As College Students, It's Our Civic Duty To Use Our Voice
Regardless of how young we are, we owe it to ourselves and our communities to remain politically aware and active.
December 01, 2021 at 6:09 pm
During this past year, many students have become more politically involved in their local communities due to the many tensions created from the election in 2020, and the losses of George Floyd, Breonna Taylor, and Ahmaud Arbery. Within the Hampton Roads area, there has always been a strong emphasis on political involvement for college students. However, within the past year, it has become even more important. Hampton University provided a shuttle bus on Election Day, Nov. 2, 2021, from 8 am to 6 pm and drove students to their nearby polling station.
Throughout history, students have always been the ones to spark change in this nation. From the work of The Student Nonviolent Coordinating Committee in the 1960s during the civil rights movement with Dr. Martin Luther King to the 2018 March for Our Lives protest movement which impacted so many in my home community to spark change across the country, students’ political involvement has always been necessary to spark the transformation of America as we know it today. For this nation to continue to progress, students need to continue to use their voices in and outside of the polls to be the change that we want to see in the world.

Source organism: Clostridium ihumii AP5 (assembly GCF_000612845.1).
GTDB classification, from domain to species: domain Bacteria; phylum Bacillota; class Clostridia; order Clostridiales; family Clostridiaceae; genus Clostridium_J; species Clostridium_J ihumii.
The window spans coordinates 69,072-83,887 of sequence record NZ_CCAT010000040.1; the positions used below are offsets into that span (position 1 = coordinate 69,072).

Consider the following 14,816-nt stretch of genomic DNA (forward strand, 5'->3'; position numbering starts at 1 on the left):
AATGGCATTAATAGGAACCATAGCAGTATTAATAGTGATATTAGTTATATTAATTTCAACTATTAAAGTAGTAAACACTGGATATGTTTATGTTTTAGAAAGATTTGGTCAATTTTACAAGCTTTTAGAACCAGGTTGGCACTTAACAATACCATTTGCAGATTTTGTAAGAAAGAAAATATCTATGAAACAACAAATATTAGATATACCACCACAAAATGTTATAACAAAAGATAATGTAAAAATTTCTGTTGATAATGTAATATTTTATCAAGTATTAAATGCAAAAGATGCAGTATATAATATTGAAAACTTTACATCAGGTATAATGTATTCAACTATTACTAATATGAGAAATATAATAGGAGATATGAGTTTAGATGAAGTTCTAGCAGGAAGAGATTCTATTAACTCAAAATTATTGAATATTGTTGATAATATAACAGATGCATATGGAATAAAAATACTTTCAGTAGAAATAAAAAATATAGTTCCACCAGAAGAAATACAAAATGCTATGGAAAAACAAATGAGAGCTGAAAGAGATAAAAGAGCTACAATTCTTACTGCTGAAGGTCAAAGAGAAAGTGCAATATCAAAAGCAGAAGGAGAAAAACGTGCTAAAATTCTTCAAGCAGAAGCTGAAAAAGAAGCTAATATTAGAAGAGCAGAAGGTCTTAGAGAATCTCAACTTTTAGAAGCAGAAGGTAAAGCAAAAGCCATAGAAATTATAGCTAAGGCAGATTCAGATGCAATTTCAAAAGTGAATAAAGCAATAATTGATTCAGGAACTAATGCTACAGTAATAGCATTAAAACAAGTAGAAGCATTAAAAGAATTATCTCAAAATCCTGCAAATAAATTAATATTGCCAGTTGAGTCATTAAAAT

Due to my home state of Florida being a swing state, I have always understood the importance of being politically involved in my local community. I even made sure to vote absentee while studying abroad. During the past year, I have found it even more crucial for me to get politically involved. I have done so by working with organizations such as Virginia Black Leadership Organizing Collaborative (VA-BLOC) and Color of Change as a digital organizer getting people to sign petitions, register to vote, and helping them complete their census. During my time working for VA-BLOC, I learned a lot about the various issues that the local community faces and how doing something as simple as contacting your local delegate’s office can bring about positive change.
As leaders of the future, we owe it to ourselves and our communities to remain politically aware and active, regardless of how young we are.
Lydia Makondo is a Senior Strategic Communications Major Liberal Studies Minor attending Hampton University. She loves storytelling and sharing the stories of others through various platforms. She has a brand called The HBCU Experience where she shares the culture, history, and legacy of HBCUs on Instagram, Facebook, and YouTube. As a graduate she plans to continue her studies in business and communications and will begin working in those fields while pursuing her PhD in education. Check out these and her other initiatives on Linkedin and Instagram.